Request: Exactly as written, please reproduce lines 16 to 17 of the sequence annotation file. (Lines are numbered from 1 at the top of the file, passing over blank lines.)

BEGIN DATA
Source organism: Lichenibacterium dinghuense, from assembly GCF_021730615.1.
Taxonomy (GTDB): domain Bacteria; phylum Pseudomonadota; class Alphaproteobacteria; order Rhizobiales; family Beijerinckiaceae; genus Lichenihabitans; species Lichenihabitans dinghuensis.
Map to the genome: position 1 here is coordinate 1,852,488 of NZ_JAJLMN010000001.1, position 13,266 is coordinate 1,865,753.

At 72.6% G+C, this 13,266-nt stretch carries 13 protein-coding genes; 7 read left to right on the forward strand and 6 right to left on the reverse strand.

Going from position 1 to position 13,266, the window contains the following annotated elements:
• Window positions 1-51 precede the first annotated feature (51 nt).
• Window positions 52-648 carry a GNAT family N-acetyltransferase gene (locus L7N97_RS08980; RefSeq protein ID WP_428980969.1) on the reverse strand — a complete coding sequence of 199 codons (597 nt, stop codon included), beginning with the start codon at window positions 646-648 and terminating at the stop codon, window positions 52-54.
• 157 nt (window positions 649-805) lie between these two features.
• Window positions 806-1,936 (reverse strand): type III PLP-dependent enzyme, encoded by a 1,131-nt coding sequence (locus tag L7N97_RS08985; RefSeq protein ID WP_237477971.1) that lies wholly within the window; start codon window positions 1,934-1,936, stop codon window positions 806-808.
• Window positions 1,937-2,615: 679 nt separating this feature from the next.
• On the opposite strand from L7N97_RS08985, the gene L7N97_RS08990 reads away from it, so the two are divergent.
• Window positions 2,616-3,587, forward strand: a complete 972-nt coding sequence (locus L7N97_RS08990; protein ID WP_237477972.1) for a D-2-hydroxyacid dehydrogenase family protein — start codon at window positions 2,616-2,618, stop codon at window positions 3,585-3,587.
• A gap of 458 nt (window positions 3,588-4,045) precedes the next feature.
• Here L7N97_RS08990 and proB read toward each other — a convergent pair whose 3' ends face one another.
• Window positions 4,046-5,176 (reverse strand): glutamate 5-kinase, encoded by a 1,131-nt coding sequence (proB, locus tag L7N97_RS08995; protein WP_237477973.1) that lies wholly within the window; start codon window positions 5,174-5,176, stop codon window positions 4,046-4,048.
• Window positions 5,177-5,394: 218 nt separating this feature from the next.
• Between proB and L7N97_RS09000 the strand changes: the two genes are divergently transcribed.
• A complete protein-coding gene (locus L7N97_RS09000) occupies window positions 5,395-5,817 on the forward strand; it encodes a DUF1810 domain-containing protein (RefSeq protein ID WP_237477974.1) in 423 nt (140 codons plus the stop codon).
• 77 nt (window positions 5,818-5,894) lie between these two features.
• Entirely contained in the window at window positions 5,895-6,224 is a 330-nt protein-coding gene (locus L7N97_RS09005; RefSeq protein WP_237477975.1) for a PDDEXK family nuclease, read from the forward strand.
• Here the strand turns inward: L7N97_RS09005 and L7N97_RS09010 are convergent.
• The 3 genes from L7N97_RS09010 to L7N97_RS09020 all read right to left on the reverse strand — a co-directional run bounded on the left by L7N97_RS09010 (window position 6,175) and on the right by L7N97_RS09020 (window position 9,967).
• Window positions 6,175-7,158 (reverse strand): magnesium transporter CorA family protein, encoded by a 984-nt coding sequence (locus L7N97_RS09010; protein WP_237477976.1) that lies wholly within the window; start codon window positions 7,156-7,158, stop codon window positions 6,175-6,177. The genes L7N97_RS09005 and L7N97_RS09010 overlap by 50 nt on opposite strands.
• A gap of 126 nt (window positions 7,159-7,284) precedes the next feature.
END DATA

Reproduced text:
• Window positions 5,177-5,394: 218 nt separating this feature from the next.
• Between proB and L7N97_RS09000 the strand changes: the two genes are divergently transcribed.